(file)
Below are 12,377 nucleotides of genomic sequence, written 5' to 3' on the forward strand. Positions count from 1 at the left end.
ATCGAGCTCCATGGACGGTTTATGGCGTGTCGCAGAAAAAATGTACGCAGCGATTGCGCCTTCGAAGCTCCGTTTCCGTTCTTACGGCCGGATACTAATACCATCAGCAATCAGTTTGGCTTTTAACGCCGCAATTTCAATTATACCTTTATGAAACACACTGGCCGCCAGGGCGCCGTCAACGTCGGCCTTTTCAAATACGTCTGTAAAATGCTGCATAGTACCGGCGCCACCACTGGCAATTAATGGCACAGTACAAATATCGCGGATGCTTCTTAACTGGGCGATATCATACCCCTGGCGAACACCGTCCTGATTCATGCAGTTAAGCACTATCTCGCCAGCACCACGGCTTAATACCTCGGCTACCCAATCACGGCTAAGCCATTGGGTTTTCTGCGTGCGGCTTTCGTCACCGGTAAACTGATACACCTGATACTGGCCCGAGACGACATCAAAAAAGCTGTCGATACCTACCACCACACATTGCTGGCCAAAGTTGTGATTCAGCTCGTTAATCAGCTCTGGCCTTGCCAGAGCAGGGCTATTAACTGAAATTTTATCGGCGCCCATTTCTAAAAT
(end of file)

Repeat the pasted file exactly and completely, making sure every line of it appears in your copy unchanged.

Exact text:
Below are 12,377 nucleotides of genomic sequence, written 5' to 3' on the forward strand. Positions count from 1 at the left end.
ATCGAGCTCCATGGACGGTTTATGGCGTGTCGCAGAAAAAATGTACGCAGCGATTGCGCCTTCGAAGCTCCGTTTCCGTTCTTACGGCCGGATACTAATACCATCAGCAATCAGTTTGGCTTTTAACGCCGCAATTTCAATTATACCTTTATGAAACACACTGGCCGCCAGGGCGCCGTCAACGTCGGCCTTTTCAAATACGTCTGTAAAATGCTGCATAGTACCGGCGCCACCACTGGCAATTAATGGCACAGTACAAATATCGCGGATGCTTCTTAACTGGGCGATATCATACCCCTGGCGAACACCGTCCTGATTCATGCAGTTAAGCACTATCTCGCCAGCACCACGGCTTAATACCTCGGCTACCCAATCACGGCTAAGCCATTGGGTTTTCTGCGTGCGGCTTTCGTCACCGGTAAACTGATACACCTGATACTGGCCCGAGACGACATCAAAAAAGCTGTCGATACCTACCACCACACATTGCTGGCCAAAGTTGTGATTCAGCTCGTTAATCAGCTCTGGCCTTGCCAGAGCAGGGCTATTAACTGAAATTTTATCGGCGCCCATTTCTAAAAT